Guerrilla and general Spanish, more known as "the Empecinado", born in Castrillo de Duero on September 2, 1775, and died at Roa on August 19, 1825.
Family of farmers, he/she sat soldier square in 1791 and took part in the war of Roussillon. At the end of this, graduated in 1795, married, and devoted himself to no-till. In April-May 1808 rose Aranda in a game against the French. Made prisoner, avoided at once and re-fashioned his departure that in 1811 had 6,000 men. Helped him in the early Leandro Antonio García, who became his friend and disciple. The part of the Empecinado, of the good turnout, on May 24 in Brea and Campos de Villarejo action, was published in commercial Diario de Cádiz (1 July 1810). Joints were giving him rankings, which recognized the Government: Commander with salary of Lieutenant (April 4, 1808); Commander of the light cavalry (December 1809), brigadier of Cavalry (September 1810). The concise, number 11 from September 14, 1810, announcing a patriotic donation on behalf of his troop, still Colonel called. His correspondence with Ramón de Salas (1810) was published in issue 2 of notes (Madrid, 1814), and his highly patriotic letter to Leopold-Joseph Hugo (December 7, 1810), response to another of the general, which invited him, across the Board from the Huerta Hernando, i.e. that of Burgos, next to recognize José I, he/she was published in Curt, n. 16 (February 2, 1811).
On December 30, 1810 dated Sacedón article "to the Madrid faithful residing in Cádiz" (commercial Journal of Cadiz, February 5, 1811), in which, after praising the heroism of the people of Madrid in the facts of the uprising of May 2 and in the footsteps of Burgos and Somosierra, asked for help to 800 volunteers gathered at Salmeron (Guadalajara). His fame flew: perhaps the first biography, "News of the beginning of the military career of the famous D. Juan Martín, commonly known by the Empecinado, communicated by a colleague," was published in Curt, n. 8 (January 16, 1811). January 18, 1811 he/she visited Valencia, according to Curt, n. 16 (February 2, 1811). He/She already had such fame that the Curt, who dedicated his number 27 (February 24, 1811) to benefit from the departure of the Empecinado, declared that it "has given name to all the other Spanish guerrillas, who are usually called the Empecinados". His letter to Juan Facundo Knight (Cuenca, March 1, 1811), Curt n. 42 (March 24, 1811), is a compliment of volunteers from Madrid to their orders. French Mayor of Cuenca, Luis Saiz, invited you again 9 February 1811 to change sides, and Juan Martín answered 21 from Priego, rejecting such a possibility, in terms that recall the letter of Jovellanos general Sebastiani: "don't fight by clergy or by the friars, or by the great, but for the rights of the nation, because the Religion is respected, because the freely elected representatives put order in the Church and in the State, and finally, because we have a homeland and legitimate Government. I struggle as old Spanish and Castilian military, who know that if he/she dies, his death is glorious"(letter in Curt, may 4, 1811).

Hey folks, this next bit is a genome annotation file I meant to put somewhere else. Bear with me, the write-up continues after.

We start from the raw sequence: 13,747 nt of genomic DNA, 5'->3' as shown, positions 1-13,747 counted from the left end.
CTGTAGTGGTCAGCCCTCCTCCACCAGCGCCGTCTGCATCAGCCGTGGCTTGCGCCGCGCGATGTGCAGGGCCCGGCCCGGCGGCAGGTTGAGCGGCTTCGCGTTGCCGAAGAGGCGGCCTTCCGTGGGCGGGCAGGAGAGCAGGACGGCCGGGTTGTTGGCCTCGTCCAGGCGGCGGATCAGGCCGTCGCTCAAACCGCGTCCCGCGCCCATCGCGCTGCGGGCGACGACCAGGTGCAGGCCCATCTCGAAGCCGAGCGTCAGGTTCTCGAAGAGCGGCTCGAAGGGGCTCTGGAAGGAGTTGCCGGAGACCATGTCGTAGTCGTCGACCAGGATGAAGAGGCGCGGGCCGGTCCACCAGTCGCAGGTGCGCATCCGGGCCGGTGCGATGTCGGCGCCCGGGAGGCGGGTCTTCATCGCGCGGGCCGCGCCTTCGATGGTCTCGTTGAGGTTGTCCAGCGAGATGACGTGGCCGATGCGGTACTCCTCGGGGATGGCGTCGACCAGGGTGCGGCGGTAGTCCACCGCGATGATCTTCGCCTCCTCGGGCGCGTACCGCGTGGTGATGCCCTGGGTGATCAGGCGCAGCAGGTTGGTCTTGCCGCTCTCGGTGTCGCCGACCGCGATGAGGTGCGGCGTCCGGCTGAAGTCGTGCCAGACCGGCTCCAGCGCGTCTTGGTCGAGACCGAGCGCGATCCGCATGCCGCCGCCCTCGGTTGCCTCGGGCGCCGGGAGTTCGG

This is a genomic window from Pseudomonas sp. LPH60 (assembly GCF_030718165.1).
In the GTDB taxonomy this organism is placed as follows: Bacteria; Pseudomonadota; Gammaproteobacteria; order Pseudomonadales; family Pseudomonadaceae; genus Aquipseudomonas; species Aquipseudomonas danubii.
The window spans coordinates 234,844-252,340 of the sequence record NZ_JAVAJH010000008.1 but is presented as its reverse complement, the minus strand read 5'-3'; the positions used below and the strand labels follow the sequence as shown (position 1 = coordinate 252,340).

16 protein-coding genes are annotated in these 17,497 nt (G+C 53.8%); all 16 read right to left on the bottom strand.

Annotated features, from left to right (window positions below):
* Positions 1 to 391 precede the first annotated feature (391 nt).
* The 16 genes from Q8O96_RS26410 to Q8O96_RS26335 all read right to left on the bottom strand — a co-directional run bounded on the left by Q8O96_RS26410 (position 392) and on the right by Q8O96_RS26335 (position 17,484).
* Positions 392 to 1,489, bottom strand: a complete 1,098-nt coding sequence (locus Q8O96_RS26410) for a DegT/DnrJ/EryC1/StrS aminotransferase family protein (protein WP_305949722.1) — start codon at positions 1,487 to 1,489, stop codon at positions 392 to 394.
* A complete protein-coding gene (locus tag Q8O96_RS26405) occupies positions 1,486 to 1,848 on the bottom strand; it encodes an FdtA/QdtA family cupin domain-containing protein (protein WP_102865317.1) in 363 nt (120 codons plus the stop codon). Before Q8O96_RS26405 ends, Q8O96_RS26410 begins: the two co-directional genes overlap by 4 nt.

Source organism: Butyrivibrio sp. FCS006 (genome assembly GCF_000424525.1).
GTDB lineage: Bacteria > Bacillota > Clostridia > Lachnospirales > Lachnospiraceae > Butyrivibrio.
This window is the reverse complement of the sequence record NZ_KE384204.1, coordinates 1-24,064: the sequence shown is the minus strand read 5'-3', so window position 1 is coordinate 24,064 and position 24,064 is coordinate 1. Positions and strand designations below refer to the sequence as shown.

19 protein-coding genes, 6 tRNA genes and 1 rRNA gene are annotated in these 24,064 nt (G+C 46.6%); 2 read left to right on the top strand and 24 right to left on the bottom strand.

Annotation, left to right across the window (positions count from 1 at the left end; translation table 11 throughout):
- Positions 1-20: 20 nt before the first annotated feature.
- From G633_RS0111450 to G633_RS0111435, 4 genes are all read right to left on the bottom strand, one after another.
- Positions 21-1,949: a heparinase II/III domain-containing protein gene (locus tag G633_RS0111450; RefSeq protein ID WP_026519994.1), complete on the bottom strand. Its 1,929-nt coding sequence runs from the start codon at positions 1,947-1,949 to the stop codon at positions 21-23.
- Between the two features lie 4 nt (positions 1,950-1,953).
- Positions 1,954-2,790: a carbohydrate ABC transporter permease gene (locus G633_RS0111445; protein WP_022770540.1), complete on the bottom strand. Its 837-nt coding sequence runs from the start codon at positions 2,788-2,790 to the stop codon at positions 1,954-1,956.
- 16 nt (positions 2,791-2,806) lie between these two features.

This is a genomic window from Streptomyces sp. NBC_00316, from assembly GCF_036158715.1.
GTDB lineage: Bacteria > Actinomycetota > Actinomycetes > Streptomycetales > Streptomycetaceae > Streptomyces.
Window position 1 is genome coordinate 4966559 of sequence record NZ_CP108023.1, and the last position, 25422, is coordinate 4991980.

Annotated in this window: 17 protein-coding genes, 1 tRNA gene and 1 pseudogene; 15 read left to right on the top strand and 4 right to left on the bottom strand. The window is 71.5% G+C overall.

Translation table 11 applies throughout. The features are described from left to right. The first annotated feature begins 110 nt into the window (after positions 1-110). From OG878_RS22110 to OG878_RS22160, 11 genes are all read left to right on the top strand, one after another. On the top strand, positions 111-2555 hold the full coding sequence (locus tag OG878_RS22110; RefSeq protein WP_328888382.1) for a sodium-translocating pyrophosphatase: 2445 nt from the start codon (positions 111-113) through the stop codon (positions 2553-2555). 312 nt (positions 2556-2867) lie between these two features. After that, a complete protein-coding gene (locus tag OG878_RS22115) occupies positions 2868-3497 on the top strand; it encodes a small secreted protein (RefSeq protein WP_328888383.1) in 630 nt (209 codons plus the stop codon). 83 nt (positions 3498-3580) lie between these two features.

He was appointed Colonel of the Cavalry Regiment of Cazadores de Guadalajara in June 1811. His letter of Sigüenza (11 September 1811) reveals its functions prevent grains of enemy supplies and search the defection in their ranks, and also the destroy certain items that, calling themselves "Patriots armed", committing all sorts of excesses (Curt, October 9, 1811). Again praised locals in letter dated September 28, 1811 in Calatayud (Curt, 23 October 1811). A party appeared in a supplement to the impartial of Alicante was reproduced in mercantile Journal of Cadiz n. 91 (March 31, 1812). A letter to José I, answer to another of the Duke of Mahon, (Sigüenza may 25, 1812), was also published in the fair of Alicante and was reproduced in mercantile Journal of Cadiz (numbers 10, 11 and 12 July 1812): holds therein the right to kill the Renegades, which prisoners, are made not by the military, but as criminals. Another letter, written in the vicinity of Cuenca, undated, published trade journal of Cadiz, n. 163 (June 11, 1812). Rose to quarterback (13 October 1814). In January 1820, he/she attempted to proclaim the Constitution in Valladolid and then in Aranda and Nava de Roa. It supported with enthusiasm the movement of irrigation and became second out of military Governor of Zamora and Valladolid.
The Special Committee of the courts, to honor the memory of Juan de Padilla and Juan de Lanuza, acknowledged his participation in the discovery and exhumation of the remains of Padilla, Bravo and Maldonado (Madrid, 20 June 1821). On October 17, 1821 he/she figured in his commoner Merindad. It was immediately dismissed by having read the troop a brochure of Romero Alpuente. Hosted in 1823 to the capitulation of Extremadura, it obtained passport for Aranda, while Roa Mayor claimed in his memoirs that it was false. Taken prisoner in ELMS by the royalists, and taken to Nava de Roa while Roa, was sentenced to hanging for Mayor Domingo Fuentenebro, by community member. For two years he/she was exposed to the revenge of the royalists and those who wanted to do is to forgive your past liberalism, did not work the attempt to bring their cause to Valladolid, and nor was compliance with the order of the general captain of Castilla la Vieja, Carlos O'Donnell, that handed the prisoner. Fuentenebro had direct orders from the King. At the end was ajusticiado, before an escape attempt that broke their wives. It is claimed that he/she did it because he/she saw among the spectators to his wife, of the arm of a realist.
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